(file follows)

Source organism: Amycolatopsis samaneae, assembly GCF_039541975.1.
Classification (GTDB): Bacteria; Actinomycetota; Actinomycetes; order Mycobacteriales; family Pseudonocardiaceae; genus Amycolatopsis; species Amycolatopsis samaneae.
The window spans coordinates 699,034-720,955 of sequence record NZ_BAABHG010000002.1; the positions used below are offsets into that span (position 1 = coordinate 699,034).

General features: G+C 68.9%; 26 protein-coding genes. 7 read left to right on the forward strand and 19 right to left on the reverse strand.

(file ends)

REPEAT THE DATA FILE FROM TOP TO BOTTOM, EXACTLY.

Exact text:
Source organism: Amycolatopsis samaneae, assembly GCF_039541975.1.
Classification (GTDB): Bacteria; Actinomycetota; Actinomycetes; order Mycobacteriales; family Pseudonocardiaceae; genus Amycolatopsis; species Amycolatopsis samaneae.
The window spans coordinates 699,034-720,955 of sequence record NZ_BAABHG010000002.1; the positions used below are offsets into that span (position 1 = coordinate 699,034).

General features: G+C 68.9%; 26 protein-coding genes. 7 read left to right on the forward strand and 19 right to left on the reverse strand.